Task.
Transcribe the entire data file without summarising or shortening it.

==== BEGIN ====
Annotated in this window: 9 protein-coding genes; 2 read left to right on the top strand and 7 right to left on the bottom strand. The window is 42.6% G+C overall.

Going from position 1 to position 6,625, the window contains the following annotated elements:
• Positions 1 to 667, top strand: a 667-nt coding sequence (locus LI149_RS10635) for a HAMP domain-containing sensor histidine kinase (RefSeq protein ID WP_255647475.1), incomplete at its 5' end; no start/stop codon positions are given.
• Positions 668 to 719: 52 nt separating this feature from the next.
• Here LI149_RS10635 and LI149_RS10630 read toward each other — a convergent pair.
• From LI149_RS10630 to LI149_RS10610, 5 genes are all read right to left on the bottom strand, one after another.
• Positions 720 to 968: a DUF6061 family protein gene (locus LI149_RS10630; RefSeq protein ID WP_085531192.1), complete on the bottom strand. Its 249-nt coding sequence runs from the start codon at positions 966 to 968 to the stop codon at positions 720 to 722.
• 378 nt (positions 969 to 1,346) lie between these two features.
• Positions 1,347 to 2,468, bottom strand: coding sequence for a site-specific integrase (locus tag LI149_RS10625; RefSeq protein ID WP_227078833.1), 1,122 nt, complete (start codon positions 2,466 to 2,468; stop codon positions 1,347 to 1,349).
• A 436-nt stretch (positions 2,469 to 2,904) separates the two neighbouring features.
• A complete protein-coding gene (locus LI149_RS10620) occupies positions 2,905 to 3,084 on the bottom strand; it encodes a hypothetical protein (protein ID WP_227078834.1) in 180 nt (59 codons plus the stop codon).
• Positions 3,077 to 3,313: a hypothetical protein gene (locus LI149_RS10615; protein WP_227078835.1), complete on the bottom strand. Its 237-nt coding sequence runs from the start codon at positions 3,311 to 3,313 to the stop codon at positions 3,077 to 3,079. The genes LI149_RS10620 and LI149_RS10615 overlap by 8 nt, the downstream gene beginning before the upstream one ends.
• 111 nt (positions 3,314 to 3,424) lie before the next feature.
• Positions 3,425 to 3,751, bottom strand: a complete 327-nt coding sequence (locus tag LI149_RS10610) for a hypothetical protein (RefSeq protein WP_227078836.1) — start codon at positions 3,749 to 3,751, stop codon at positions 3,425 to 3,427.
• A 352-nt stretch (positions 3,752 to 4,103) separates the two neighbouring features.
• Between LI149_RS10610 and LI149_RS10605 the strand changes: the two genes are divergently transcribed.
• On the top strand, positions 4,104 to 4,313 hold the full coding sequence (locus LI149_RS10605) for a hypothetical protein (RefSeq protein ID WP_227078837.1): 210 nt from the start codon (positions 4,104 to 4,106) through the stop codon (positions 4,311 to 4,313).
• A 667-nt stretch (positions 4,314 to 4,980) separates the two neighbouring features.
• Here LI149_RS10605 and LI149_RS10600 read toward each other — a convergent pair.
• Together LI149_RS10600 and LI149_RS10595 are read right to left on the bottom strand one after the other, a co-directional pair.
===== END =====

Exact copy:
Annotated in this window: 9 protein-coding genes; 2 read left to right on the top strand and 7 right to left on the bottom strand. The window is 42.6% G+C overall.

Going from position 1 to position 6,625, the window contains the following annotated elements:
• Positions 1 to 667, top strand: a 667-nt coding sequence (locus LI149_RS10635) for a HAMP domain-containing sensor histidine kinase (RefSeq protein ID WP_255647475.1), incomplete at its 5' end; no start/stop codon positions are given.
• Positions 668 to 719: 52 nt separating this feature from the next.
• Here LI149_RS10635 and LI149_RS10630 read toward each other — a convergent pair.
• From LI149_RS10630 to LI149_RS10610, 5 genes are all read right to left on the bottom strand, one after another.
• Positions 720 to 968: a DUF6061 family protein gene (locus LI149_RS10630; RefSeq protein ID WP_085531192.1), complete on the bottom strand. Its 249-nt coding sequence runs from the start codon at positions 966 to 968 to the stop codon at positions 720 to 722.
• 378 nt (positions 969 to 1,346) lie between these two features.
• Positions 1,347 to 2,468, bottom strand: coding sequence for a site-specific integrase (locus tag LI149_RS10625; RefSeq protein ID WP_227078833.1), 1,122 nt, complete (start codon positions 2,466 to 2,468; stop codon positions 1,347 to 1,349).
• A 436-nt stretch (positions 2,469 to 2,904) separates the two neighbouring features.
• A complete protein-coding gene (locus LI149_RS10620) occupies positions 2,905 to 3,084 on the bottom strand; it encodes a hypothetical protein (protein ID WP_227078834.1) in 180 nt (59 codons plus the stop codon).
• Positions 3,077 to 3,313: a hypothetical protein gene (locus LI149_RS10615; protein WP_227078835.1), complete on the bottom strand. Its 237-nt coding sequence runs from the start codon at positions 3,311 to 3,313 to the stop codon at positions 3,077 to 3,079. The genes LI149_RS10620 and LI149_RS10615 overlap by 8 nt, the downstream gene beginning before the upstream one ends.
• 111 nt (positions 3,314 to 3,424) lie before the next feature.
• Positions 3,425 to 3,751, bottom strand: a complete 327-nt coding sequence (locus tag LI149_RS10610) for a hypothetical protein (RefSeq protein WP_227078836.1) — start codon at positions 3,749 to 3,751, stop codon at positions 3,425 to 3,427.
• A 352-nt stretch (positions 3,752 to 4,103) separates the two neighbouring features.
• Between LI149_RS10610 and LI149_RS10605 the strand changes: the two genes are divergently transcribed.
• On the top strand, positions 4,104 to 4,313 hold the full coding sequence (locus LI149_RS10605) for a hypothetical protein (RefSeq protein ID WP_227078837.1): 210 nt from the start codon (positions 4,104 to 4,106) through the stop codon (positions 4,311 to 4,313).
• A 667-nt stretch (positions 4,314 to 4,980) separates the two neighbouring features.
• Here LI149_RS10605 and LI149_RS10600 read toward each other — a convergent pair.
• Together LI149_RS10600 and LI149_RS10595 are read right to left on the bottom strand one after the other, a co-directional pair.